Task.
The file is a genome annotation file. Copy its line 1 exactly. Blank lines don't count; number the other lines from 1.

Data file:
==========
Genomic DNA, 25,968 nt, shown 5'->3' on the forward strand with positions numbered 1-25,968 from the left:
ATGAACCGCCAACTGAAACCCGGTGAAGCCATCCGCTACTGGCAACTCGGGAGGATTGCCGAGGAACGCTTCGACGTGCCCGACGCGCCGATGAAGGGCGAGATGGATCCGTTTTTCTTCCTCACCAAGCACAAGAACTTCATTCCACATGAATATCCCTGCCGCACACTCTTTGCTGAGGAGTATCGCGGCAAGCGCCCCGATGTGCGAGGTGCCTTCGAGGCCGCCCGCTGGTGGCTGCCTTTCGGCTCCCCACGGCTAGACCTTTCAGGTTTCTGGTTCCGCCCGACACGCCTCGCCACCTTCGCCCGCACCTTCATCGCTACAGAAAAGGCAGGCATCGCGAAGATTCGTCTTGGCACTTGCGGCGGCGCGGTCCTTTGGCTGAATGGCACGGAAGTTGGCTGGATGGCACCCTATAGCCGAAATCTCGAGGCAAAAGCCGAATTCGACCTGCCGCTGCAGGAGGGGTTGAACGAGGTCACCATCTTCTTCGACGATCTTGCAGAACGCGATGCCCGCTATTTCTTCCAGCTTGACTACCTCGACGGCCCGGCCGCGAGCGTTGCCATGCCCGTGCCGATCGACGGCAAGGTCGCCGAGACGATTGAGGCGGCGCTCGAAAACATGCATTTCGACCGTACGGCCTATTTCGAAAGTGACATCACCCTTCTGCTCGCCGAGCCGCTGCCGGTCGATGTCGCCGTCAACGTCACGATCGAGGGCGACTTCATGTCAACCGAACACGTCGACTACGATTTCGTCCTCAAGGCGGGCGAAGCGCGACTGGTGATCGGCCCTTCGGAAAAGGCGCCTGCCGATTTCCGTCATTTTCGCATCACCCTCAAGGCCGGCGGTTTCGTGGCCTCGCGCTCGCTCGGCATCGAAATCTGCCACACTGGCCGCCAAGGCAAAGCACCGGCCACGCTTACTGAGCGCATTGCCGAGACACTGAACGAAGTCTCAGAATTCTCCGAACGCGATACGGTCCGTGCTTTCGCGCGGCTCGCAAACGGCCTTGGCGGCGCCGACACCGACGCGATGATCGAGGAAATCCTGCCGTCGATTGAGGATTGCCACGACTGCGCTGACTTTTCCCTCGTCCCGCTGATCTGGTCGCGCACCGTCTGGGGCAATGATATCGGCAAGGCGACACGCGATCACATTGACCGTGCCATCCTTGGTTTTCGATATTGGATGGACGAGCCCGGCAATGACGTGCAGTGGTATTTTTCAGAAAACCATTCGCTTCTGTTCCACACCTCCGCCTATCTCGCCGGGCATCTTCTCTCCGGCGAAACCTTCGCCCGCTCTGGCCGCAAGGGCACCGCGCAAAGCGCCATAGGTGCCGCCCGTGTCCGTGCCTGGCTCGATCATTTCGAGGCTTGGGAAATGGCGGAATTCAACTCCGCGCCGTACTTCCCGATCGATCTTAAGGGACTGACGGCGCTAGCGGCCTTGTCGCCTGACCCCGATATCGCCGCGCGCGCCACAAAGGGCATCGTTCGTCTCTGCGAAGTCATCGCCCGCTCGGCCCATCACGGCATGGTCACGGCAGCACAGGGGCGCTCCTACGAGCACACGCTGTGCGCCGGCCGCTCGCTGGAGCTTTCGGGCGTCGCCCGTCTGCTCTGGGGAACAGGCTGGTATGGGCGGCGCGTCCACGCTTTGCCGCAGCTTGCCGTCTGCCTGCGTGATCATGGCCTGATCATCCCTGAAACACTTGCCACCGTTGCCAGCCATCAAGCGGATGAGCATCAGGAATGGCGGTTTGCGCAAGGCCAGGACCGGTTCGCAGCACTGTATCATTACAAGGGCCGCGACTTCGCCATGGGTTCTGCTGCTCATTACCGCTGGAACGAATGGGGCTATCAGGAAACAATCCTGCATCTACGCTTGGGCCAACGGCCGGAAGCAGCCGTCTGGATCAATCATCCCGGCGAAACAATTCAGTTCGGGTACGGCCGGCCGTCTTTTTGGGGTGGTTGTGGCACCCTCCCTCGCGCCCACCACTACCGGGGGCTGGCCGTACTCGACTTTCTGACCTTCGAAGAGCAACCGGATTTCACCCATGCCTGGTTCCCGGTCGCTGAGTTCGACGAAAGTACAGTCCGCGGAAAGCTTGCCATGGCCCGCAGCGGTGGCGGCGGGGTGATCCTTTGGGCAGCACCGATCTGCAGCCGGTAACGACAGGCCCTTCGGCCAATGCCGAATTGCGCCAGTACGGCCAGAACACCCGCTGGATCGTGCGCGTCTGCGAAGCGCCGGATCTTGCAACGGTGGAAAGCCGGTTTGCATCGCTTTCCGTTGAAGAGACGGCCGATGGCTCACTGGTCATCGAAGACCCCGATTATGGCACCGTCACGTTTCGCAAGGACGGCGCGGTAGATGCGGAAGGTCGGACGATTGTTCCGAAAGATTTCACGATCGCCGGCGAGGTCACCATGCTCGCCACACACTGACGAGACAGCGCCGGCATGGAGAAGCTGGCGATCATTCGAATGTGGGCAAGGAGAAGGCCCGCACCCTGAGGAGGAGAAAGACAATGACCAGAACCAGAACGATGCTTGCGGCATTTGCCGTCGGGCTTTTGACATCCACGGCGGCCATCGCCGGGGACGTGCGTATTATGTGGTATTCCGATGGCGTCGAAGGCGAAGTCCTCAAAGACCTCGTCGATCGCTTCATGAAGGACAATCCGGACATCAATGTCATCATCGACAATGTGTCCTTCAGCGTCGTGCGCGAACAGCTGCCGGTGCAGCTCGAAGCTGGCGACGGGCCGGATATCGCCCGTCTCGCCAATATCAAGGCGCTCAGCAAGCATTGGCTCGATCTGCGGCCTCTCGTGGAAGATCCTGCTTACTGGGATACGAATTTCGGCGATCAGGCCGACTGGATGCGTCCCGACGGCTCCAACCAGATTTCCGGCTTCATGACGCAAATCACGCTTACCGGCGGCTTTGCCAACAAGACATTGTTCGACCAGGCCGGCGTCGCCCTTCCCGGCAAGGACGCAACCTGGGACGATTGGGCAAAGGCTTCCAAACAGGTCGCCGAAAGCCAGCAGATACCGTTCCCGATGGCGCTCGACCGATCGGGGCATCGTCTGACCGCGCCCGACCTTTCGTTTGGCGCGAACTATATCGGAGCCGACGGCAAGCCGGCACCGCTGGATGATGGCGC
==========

Genomic DNA, 25,968 nt, shown 5'->3' on the forward strand with positions numbered 1-25,968 from the left: